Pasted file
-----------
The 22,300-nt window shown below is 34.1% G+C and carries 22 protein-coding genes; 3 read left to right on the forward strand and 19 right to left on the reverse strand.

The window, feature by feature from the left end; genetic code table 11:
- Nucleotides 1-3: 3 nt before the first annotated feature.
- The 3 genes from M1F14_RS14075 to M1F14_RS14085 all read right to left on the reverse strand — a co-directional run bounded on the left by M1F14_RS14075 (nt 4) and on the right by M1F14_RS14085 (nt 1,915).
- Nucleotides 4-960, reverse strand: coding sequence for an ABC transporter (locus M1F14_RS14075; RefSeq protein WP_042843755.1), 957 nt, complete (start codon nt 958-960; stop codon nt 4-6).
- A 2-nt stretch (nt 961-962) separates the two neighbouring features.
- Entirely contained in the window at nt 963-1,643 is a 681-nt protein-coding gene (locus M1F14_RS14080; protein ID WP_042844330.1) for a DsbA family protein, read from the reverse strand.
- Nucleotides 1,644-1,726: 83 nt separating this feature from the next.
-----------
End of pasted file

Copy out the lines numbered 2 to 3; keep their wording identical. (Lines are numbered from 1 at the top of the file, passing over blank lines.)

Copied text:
The window, feature by feature from the left end; genetic code table 11:
- Nucleotides 1-3: 3 nt before the first annotated feature.